The US equity market seems willing to overlook the troubling health metrics of today in favor of anticipated robust growth in six to nine months, once wide-spread vaccine distribution has been achieved. The bond market is looking past the initial recovery and sees sluggish growth over the next three to five years due to record debt levels, cautious consumers, and an uncertain job market. From this perspective, November equity market returns and sector rotation, along with improved retail and institutional investor sentiment seems perhaps irrationally exuberant, to borrow a phrase from former Fed Chair Alan Greenspan.
Current Investment Strategy
Just as the market overreacted to COVID-19 in March and April, it appears to be overreacting to vaccine news in November. Our current portfolios, regardless of custodian, have enjoyed strong returns over the past month. Year-to-date performance has exceeded expectations. This was driven by systematic factors and by specific allocation modeling and investment selection decisions.
Our view more aligns with that of the bond market, cautious optimism. When enthusiasm for future equity market returns is not fully grounded in economic fundamentals, then it must be based largely upon sentiment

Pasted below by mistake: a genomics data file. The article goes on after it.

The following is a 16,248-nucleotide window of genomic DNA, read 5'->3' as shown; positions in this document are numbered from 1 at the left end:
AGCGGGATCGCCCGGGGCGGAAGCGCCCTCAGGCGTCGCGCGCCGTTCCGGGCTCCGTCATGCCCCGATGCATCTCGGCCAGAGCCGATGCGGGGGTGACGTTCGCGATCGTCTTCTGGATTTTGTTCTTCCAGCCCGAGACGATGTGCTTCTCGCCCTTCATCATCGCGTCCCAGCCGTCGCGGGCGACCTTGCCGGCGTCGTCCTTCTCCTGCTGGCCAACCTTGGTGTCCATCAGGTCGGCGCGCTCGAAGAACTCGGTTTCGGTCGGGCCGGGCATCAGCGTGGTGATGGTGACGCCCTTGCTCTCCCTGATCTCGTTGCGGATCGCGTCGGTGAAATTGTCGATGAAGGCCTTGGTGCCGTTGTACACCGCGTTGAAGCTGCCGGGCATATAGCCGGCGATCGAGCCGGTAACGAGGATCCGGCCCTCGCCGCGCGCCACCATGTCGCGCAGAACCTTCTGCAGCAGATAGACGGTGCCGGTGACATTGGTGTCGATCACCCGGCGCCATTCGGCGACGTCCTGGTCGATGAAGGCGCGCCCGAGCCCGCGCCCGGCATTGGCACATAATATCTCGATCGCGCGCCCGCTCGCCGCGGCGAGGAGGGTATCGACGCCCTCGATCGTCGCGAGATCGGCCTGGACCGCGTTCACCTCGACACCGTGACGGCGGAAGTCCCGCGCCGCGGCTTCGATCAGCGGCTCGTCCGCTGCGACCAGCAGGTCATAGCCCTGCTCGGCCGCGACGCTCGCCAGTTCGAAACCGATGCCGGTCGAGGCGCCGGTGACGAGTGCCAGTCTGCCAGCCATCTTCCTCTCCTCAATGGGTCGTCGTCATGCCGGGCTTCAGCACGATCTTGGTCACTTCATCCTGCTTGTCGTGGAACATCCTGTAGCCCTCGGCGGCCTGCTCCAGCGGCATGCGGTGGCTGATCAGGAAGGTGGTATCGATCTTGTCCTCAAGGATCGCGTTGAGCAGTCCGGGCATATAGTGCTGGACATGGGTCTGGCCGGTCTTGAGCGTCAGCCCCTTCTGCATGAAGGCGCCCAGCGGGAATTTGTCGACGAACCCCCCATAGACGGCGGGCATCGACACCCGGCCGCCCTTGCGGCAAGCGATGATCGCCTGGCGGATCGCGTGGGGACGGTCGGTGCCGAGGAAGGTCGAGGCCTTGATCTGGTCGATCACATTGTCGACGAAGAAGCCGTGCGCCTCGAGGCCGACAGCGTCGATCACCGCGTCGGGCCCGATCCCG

and bears increased risk of being transitory. Positive sentiment should not be ignored, which is why we will take no immediate action to reduce portfolio risk across the board. However, nor will we jump on a bandwagon that may lose a wheel traversing this bumpy road to recovery. The return to “normal” social and economic conditions is a process, not an event.
As this is the last written economic commentary that we will deliver this year, and with Thanksgiving recently having passed, we offer our sincere gratitude for your trust and for the opportunity to continue to serve you with investment management, planning and general financial counsel. As fiduciaries, and as people, our duty of loyalty is to you exclusively.
From our families to yours, enthusiastic best wishes for a peaceful and joyous holiday season. Personal Investment Management, Inc.